Monday, April 28, 2014

My review of GHOSTS OF PUNKTOWN by Jeffrey Thomas. An absolutely amazing collection of stories...

I've been reading some really great stories lately, and the trend definitely continues with Ghosts of Punktown by Jeffrey Thomas. I've been aware of this long-running series, but for some reason never got around to reading it. Needless to say, I'm now kicking myself, and will be catching up with what I've missed, post-haste. Once I started reading Ghosts, I really didn't want to put it down. Unfortunately, I have to sleep, and work, so I didn't finish it in one sitting like I wanted to. The stories are all powerful, and beautifully crafted, and the characters engaging. A really excellent collection, with both newly published stories, and some that have been reworked for this release. One note, before I start the review. I love the intro by Jeffrey, and highly recommend you read it. It gives insight into Punktown and the characters roaming the city. That said, I skipped past it, and came back to it after I had finished the rest of the collection. The reason for this as that I wanted to have a cold reading of the stories, and then see if my thoughts and feelings about the stories matched what the author was going for. That's just me though... as I said, I really enjoyed the intro, so read through it however you like. Well, on with the review. I'll be focusing on my three favorite stories from the collection, and touch more briefly on the others towards the end of my review.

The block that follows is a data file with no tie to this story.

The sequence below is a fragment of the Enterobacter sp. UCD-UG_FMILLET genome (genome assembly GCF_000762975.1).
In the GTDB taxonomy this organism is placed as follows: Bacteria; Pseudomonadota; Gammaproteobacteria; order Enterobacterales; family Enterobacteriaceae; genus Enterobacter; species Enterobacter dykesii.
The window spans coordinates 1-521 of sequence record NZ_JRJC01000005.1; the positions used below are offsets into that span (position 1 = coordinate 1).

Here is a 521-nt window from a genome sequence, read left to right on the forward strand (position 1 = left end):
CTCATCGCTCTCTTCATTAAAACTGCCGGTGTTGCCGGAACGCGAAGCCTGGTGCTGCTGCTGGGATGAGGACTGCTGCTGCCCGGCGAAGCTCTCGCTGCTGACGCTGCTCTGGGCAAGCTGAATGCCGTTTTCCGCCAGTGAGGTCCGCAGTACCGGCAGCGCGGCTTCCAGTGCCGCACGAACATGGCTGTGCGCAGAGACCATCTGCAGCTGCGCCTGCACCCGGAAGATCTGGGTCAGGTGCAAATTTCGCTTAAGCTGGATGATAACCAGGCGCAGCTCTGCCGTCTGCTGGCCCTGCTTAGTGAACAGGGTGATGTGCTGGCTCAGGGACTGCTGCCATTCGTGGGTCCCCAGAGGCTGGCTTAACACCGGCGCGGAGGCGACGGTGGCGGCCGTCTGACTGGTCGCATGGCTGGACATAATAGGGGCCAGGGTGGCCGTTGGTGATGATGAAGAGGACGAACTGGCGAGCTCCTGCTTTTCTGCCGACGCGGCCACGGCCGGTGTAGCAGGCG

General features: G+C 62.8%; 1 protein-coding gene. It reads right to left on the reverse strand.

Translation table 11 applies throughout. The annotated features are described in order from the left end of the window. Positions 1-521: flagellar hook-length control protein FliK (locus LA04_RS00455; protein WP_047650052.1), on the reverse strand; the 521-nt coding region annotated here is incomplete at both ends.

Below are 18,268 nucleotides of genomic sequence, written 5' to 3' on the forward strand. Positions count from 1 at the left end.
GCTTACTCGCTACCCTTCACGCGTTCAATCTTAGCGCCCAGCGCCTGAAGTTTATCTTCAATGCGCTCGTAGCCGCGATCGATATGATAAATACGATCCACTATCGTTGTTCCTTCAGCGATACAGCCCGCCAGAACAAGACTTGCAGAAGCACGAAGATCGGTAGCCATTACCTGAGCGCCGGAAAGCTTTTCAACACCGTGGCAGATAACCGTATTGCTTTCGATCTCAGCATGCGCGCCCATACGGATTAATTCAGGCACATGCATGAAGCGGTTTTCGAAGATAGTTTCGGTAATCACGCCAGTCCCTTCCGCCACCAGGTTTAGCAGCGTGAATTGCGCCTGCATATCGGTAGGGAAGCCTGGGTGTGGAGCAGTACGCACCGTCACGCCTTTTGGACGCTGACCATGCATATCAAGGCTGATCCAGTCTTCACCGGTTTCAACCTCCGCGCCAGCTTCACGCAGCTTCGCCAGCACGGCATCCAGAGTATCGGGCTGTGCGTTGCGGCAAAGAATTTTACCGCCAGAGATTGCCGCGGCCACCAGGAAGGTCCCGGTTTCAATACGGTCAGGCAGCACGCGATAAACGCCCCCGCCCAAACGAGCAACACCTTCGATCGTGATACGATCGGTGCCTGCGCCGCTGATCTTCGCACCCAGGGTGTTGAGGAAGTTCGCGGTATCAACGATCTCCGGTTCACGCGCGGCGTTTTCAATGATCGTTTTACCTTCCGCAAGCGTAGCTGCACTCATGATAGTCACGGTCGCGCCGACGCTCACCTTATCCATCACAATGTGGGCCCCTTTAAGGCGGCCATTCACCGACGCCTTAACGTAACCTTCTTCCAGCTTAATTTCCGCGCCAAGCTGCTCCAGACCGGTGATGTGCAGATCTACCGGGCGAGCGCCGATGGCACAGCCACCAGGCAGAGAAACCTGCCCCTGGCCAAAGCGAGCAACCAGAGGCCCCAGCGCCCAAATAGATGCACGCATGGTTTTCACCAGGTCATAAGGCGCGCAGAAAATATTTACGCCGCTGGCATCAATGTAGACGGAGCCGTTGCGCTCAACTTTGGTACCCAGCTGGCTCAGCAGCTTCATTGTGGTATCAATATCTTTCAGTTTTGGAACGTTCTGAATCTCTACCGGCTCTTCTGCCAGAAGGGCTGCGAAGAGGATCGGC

Welcome to Punktown, a sprawling megalopolis built upon the alien planet of Oasis. It's both famous for the large amount of alien and inter-dimensional beings that live side by side, and infamous for the extreme amount of crime that goes on within its boundaries. Newcomers are definitely in for a wild ride, one that might end up being their last. First off, we have 'In His Sights', which features Jeremy Stake, who should be familiar to returning readers of the Punktown series. He is the protagonist of both Deadstock and Blue War, and this story is set ten years before those tales. Stack's a mutant, with a power to replicate another being's appearance; this serves him well during the inter-dimensional conflict known as the Blue War. He's basically used as an advanced scout and infiltration specialist, as he can mimic the appearance of the enemy Ha Jiin. The story starts as he is in the process of demobbing, and being worked back into normal routine. There's a monkey wrench in the proceedings, however; Stake's features have frozen in the likeness of the last person he killed, an unnamed Ha Jiin warrior, so fitting in with society is going to be a bit of a challenge (read as almost nonexistent). Enter Cal Williams, another recent returnee from the far regions where the Blue War took place. Cal's even more damaged than Stake, and can't seem to leave the war behind... he's turning into quite the serial killer, and hates the Ha Jiin. Unfortunately for Stake, this places him in Cal's sights, which Stake is blithely unaware of through most of the proceedings, being caught up with his own tragedies. The pay off between these two haunted vets is decidedly action packed, and also poignant, in the last moments. Both of these men have been damaged by their experiences in a very realistic, human way, that is rendered beautifully by the author, and the ghosts they carry inside drive them down very different paths. Despite being a short story, this has joined three of my favorite novels that deal with the horrors of war, both the immediate effects on the men who suffer through them, and the long term consequences; Armor by John Steakley, The Forever War by Joe Haldeman, and Sympathy for the Devil by Kent Anderson. I mean this to be, and hope the author takes it, as the highest compliment. A taut opening story, sharp as a razor, with genuine realism and true feeling throughout. An excellent start.